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Preserve Profits in Silver by Selling Into Intermediate Term Climax

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Selling silver and other precious metals is often a smart thing when everyone wants to own it all at once and buying reaches capitulation levels.

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Silver has received a great deal of press lately with its recent move to 31-year highs, and is now all the rage as more and more TV commercials admonish viewers that "there has never been a better time to own silver." Well, certainly April 2011 has never been a better time to own silver, at least not since 1980, thanks to the fact that silver has rocketed over 120% to 31-year highs approaching $50-per-ounce since breaking out through the $20-per-ounce level in September 2010, when we ourselves first got very bullish on the white metal. While the commercials are intended to entice viewers to purchase silver, they are careful not to say that now is the best time to actually be buying it. In fact, the empirical evidence shows that when silver is shooting higher in a parabolic or near-parabolic uptrend, one may be better off selling instead!


Silver goes into a climactic run as the crowd rushes in to buy right at the top.

A recent chart of silver, as represented by the iShares Silver Trust ETF (SLV), shows how the metal went into a parabolic "blow-off" or "climax top" type of move. Such price movements occur after a security has been trending higher for several months, and as it continues to go higher and higher the crowd eventually rushes in at the end as it can no longer stand to watch the price go any higher. This is often evidenced by seeing a security, such as silver in the chart above, begin to accelerate its uptrend at the tail end in parabolic fashion. Silver in this case was a model example of climactic or "capitulation" buying as it was up 8 days in a row and 14 out of 15 days before spot silver prices topped out just below $50-per-ounce. Note the long upside price ranges in the days prior to the peak as buyers clamored to get in, with the last day of the eight-day run showing the widest intra-day price range as evidenced by the length of the last upside price bar before silver turned to the downside. As well, trading volume was overwhelmingly massive, attesting to the crowd of buyers rushing into silver right at the peak. This is a classic "climax top," and silver at the end of April exemplified all the key technical characteristics of such a top.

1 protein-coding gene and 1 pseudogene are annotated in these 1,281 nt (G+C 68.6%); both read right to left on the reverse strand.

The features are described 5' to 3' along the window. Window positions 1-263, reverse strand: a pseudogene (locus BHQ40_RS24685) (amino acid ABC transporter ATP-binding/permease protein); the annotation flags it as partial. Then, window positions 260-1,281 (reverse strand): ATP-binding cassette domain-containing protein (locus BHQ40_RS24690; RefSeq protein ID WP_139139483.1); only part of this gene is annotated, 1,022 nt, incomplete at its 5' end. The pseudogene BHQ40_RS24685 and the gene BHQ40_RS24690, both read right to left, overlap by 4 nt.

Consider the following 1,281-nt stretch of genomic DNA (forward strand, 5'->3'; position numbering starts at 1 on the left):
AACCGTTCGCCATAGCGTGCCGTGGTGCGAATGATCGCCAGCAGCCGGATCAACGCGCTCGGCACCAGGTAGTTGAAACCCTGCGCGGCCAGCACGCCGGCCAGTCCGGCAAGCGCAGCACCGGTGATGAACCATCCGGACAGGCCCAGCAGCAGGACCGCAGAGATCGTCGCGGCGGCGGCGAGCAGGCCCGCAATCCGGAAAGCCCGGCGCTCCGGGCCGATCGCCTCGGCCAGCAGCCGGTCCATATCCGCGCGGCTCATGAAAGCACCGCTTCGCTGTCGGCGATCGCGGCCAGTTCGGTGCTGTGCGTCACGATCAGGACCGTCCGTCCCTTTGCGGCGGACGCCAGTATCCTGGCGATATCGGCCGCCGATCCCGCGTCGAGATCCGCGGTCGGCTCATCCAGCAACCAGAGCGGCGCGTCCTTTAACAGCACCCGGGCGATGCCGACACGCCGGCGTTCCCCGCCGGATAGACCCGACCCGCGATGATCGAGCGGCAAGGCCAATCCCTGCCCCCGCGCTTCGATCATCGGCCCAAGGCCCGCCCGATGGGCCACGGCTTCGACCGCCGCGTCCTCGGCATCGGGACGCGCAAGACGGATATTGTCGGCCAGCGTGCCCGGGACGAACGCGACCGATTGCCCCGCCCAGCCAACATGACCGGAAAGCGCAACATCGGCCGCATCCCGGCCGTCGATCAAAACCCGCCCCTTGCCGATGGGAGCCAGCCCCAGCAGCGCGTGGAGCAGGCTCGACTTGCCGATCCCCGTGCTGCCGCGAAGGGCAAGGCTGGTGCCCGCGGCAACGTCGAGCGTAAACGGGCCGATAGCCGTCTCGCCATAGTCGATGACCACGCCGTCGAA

Silver has had more than one climactic type of top during its overall uptrend since 2006.

While silver's climax top at the end of April was likely an intermediate-term peak for the white metal, it doesn't have to mean that the long-term trend of silver will not continue to the upside. Silver has had two other climactic types of price moves, once in April/May of 2006 and once in March of 2008. Both times silver peaked and then pulled down sharply, causing much pain to late buyers who came in right near the top. However, as we see in the chart above, each climactic top simply led to a correction and then a long consolidation of several months before the metal was able to set up and breakout to new highs again. Silver may consolidate again here for a period of time, but the message is clear: "buy it when it's quiet," not when everyone (as in "the crowd") wants in! Buying silver when it is already in a parabolic or sharp upside trend is dangerous, but investors who were smart enough to buy silver when it was previously "quiet" and own the white metal as it matures into such a parabolic trend should be able to recognize the signs of a climactic top characterized by "capitulation" buying. The historical precedence shows clearly than when silver is going parabolic, owners of the metal should use a working knowledge of the basic characteristic of a climax top as a method of knowing when to back away and take profits, looking to re-enter at a lower price and in a lower-risk technical position.

Editor's Note: This article is written by Gil Morales and Dr. Chris Kacher, co-founders of Virtue of Selfish Investing and co-authors of the book "Trade Like an O'Neil Disciple: How We Made 18,000% in the Stock Market."
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No positions in stocks mentioned.

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